Will they be back for Christmas ? If so concentrate o that x

M0nica Sat 30-Nov-19 07:32:43

The NHS is at its best when dealing with emergencies. A very young underweight baby would get instant treatment. I assume they will have full medical insurance.

Hetty58 Sat 30-Nov-19 07:34:43

When you look at the situation logically it seems OK. The baby is seeing the doctor every 4 or 5 days so an 8 hour flight shouldn't be a problem. Presumably, they have followed their doctor's advice, have made plans and can access NHS help if needed.

EllanVannin Sat 30-Nov-19 08:41:02

I can't see there being a problem. While flying to Oz one time there was a 6 week old baby in a bassinette opposite to where I was sitting and his parents sitting next to me.

The family were Australian and on a visit to the UK when this little one had decided to arrive while they were here. After a stay in hospital they were eager to go home and this tiny little thing travelled with them and was fine with mum feeding him every couple of hours all he did was sleep.

A much longer flight but no harm was done and all was well when we landed with the new grandparents overjoyed as they'd met them at Sydney. A lovely time for all. Parents and baby were allowed off with the first class passengers to avoid any hassle.

sodapop Sat 30-Nov-19 09:12:55

I can understand your concerns NanaDiana and I would feel the same way. I'm sure the parents will take advice from their doctor in USA about travelling. Their friend should check out the availability of local Drs etc should it be needed. I assume they have all the necessary insurance in place.

ExperiencedNotOld Sat 30-Nov-19 10:29:56

My D is now 25 and has been considered underweight all her life. However, she’s fit, healthy, a triathlete and now works as a paramedic after leaving the Navy. I was put under all kinds of pressure during her early childhood but a sensible paediatrician asked me to bring what would have been her normal lunch. He sat and watched her eat it, then discharged her. Now she ensures she eats properly and regularly - but at 5ft 8in still struggles to remain over 8st. Some people just don’t fit the expected.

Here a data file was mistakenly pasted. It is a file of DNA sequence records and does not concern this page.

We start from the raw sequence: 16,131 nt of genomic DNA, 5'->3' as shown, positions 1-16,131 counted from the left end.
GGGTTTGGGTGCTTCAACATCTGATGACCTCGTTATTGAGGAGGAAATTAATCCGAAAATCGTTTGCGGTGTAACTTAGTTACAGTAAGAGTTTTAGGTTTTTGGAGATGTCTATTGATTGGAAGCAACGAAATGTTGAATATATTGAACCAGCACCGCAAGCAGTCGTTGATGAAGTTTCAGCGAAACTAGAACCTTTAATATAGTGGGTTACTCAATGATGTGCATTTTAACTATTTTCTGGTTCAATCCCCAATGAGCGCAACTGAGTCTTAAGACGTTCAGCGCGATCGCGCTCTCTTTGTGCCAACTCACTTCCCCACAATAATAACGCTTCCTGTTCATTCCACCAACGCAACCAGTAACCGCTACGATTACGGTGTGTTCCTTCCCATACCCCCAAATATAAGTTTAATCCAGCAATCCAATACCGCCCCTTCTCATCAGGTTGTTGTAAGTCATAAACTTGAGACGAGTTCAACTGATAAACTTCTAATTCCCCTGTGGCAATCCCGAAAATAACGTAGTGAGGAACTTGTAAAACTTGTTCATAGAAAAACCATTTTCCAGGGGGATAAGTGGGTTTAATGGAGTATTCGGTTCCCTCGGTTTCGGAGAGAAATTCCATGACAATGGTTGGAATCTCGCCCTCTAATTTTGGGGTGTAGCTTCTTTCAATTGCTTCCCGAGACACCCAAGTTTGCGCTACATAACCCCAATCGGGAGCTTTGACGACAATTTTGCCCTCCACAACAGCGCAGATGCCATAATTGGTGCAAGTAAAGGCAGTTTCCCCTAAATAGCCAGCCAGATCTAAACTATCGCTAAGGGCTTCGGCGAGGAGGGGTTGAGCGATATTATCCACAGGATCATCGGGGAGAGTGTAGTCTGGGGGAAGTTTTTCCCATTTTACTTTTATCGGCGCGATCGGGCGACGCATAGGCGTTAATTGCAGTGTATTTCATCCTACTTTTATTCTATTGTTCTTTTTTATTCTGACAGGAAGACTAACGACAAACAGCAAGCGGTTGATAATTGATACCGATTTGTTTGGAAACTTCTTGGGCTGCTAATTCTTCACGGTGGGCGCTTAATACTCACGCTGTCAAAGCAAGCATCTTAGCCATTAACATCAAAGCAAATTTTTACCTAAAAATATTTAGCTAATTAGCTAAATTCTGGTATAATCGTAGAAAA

endlessstrife Sat 30-Nov-19 12:14:35

I hate all this ‘ percentile’ business. It’s saying we all have to be the more or less the same. My DIL was told the other day by her Health visitor, that her 10 month old son was fine, but not tall enough!! How tall was he meant to be then? My DIL is 5’ 2”, but my son is 6’ 4”, so hopefully all is not lost. I’m sure your GC will be fine, as are so many more people who despite everything, manage to get through to adulthood.

Summerlove Sat 30-Nov-19 12:22:49

I’m sorry, I did read it backwards.

The theory of my comment still applies.

Hithere Sat 30-Nov-19 12:23:53

Don't worry, I am sure they have talked with the doctor and it is safe to go.

As for percentiles, it is important the child follows the same growth trend, not hitting certain numbers.

M0nica Sun 01-Dec-19 20:58:30

It is not where in the distribution of heights, weights etc, but whether the child is thriving at whatever point on the distribution they lie.

Callistemon Sun 01-Dec-19 22:02:15

NanaDiana my DD lost a lot of body weight quite quickly when she had bronchiolitis as a baby but regained it very quickly when she started feeding again.
I assume he is being breastfed which is the best defence against catching anything else. He is too young for solids so all your DIL can do is feed on demand and stay relaxed so she has plenty of milk for him.
Babies usually (not invariably) sleep and travel well at that age.

They could register as visitors at a surgery when they arrive here.